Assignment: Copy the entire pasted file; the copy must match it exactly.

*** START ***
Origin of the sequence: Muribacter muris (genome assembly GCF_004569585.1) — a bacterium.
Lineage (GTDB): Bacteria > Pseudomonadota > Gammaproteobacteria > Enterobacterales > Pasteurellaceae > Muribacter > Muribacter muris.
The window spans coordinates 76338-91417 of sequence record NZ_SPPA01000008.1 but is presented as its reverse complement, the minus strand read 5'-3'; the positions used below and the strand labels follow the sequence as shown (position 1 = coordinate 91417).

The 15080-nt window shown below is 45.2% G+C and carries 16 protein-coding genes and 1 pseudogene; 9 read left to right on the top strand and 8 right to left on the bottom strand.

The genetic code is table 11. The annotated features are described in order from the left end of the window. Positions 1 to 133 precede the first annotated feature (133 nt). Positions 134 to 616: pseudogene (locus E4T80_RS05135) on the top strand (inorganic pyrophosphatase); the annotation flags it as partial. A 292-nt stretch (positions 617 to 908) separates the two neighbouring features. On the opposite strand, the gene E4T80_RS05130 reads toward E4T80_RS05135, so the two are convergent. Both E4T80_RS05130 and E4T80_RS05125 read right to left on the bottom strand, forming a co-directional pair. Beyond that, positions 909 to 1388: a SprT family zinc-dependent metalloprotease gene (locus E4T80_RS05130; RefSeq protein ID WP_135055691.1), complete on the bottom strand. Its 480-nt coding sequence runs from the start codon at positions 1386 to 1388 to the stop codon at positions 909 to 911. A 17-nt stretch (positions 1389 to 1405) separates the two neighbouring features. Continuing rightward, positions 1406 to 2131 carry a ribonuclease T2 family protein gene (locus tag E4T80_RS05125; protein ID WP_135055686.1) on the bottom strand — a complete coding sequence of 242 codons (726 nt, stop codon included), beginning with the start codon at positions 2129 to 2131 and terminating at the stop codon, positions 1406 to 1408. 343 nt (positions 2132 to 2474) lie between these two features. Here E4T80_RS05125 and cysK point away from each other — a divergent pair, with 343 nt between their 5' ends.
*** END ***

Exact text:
Origin of the sequence: Muribacter muris (genome assembly GCF_004569585.1) — a bacterium.
Lineage (GTDB): Bacteria > Pseudomonadota > Gammaproteobacteria > Enterobacterales > Pasteurellaceae > Muribacter > Muribacter muris.
The window spans coordinates 76338-91417 of sequence record NZ_SPPA01000008.1 but is presented as its reverse complement, the minus strand read 5'-3'; the positions used below and the strand labels follow the sequence as shown (position 1 = coordinate 91417).

The 15080-nt window shown below is 45.2% G+C and carries 16 protein-coding genes and 1 pseudogene; 9 read left to right on the top strand and 8 right to left on the bottom strand.

The genetic code is table 11. The annotated features are described in order from the left end of the window. Positions 1 to 133 precede the first annotated feature (133 nt). Positions 134 to 616: pseudogene (locus E4T80_RS05135) on the top strand (inorganic pyrophosphatase); the annotation flags it as partial. A 292-nt stretch (positions 617 to 908) separates the two neighbouring features. On the opposite strand, the gene E4T80_RS05130 reads toward E4T80_RS05135, so the two are convergent. Both E4T80_RS05130 and E4T80_RS05125 read right to left on the bottom strand, forming a co-directional pair. Beyond that, positions 909 to 1388: a SprT family zinc-dependent metalloprotease gene (locus E4T80_RS05130; RefSeq protein ID WP_135055691.1), complete on the bottom strand. Its 480-nt coding sequence runs from the start codon at positions 1386 to 1388 to the stop codon at positions 909 to 911. A 17-nt stretch (positions 1389 to 1405) separates the two neighbouring features. Continuing rightward, positions 1406 to 2131 carry a ribonuclease T2 family protein gene (locus tag E4T80_RS05125; protein ID WP_135055686.1) on the bottom strand — a complete coding sequence of 242 codons (726 nt, stop codon included), beginning with the start codon at positions 2129 to 2131 and terminating at the stop codon, positions 1406 to 1408. 343 nt (positions 2132 to 2474) lie between these two features. Here E4T80_RS05125 and cysK point away from each other — a divergent pair, with 343 nt between their 5' ends.